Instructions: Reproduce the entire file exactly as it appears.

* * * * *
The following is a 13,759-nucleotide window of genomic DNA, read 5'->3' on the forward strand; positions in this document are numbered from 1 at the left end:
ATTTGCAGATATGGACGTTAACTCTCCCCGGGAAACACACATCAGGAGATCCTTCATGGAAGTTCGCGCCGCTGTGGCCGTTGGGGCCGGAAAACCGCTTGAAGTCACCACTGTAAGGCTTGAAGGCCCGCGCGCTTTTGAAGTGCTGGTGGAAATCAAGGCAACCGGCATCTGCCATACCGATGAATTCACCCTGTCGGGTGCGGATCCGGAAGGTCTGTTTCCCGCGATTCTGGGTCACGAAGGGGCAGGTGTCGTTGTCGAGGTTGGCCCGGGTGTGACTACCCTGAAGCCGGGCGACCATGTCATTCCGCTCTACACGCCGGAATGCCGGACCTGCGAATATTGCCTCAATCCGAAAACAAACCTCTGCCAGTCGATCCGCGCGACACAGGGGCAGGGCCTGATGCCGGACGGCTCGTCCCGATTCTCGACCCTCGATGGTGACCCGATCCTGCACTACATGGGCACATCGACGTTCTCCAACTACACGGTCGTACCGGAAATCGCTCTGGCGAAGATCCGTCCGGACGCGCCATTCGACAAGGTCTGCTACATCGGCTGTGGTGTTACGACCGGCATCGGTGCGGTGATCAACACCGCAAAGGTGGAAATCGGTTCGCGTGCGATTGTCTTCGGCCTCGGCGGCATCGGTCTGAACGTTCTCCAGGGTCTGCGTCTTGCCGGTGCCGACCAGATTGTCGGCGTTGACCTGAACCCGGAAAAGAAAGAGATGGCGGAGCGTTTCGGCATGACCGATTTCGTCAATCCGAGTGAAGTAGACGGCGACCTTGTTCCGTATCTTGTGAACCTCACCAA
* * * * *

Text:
The following is a 13,759-nucleotide window of genomic DNA, read 5'->3' on the forward strand; positions in this document are numbered from 1 at the left end:
ATTTGCAGATATGGACGTTAACTCTCCCCGGGAAACACACATCAGGAGATCCTTCATGGAAGTTCGCGCCGCTGTGGCCGTTGGGGCCGGAAAACCGCTTGAAGTCACCACTGTAAGGCTTGAAGGCCCGCGCGCTTTTGAAGTGCTGGTGGAAATCAAGGCAACCGGCATCTGCCATACCGATGAATTCACCCTGTCGGGTGCGGATCCGGAAGGTCTGTTTCCCGCGATTCTGGGTCACGAAGGGGCAGGTGTCGTTGTCGAGGTTGGCCCGGGTGTGACTACCCTGAAGCCGGGCGACCATGTCATTCCGCTCTACACGCCGGAATGCCGGACCTGCGAATATTGCCTCAATCCGAAAACAAACCTCTGCCAGTCGATCCGCGCGACACAGGGGCAGGGCCTGATGCCGGACGGCTCGTCCCGATTCTCGACCCTCGATGGTGACCCGATCCTGCACTACATGGGCACATCGACGTTCTCCAACTACACGGTCGTACCGGAAATCGCTCTGGCGAAGATCCGTCCGGACGCGCCATTCGACAAGGTCTGCTACATCGGCTGTGGTGTTACGACCGGCATCGGTGCGGTGATCAACACCGCAAAGGTGGAAATCGGTTCGCGTGCGATTGTCTTCGGCCTCGGCGGCATCGGTCTGAACGTTCTCCAGGGTCTGCGTCTTGCCGGTGCCGACCAGATTGTCGGCGTTGACCTGAACCCGGAAAAGAAAGAGATGGCGGAGCGTTTCGGCATGACCGATTTCGTCAATCCGAGTGAAGTAGACGGCGACCTTGTTCCGTATCTTGTGAACCTCACCAA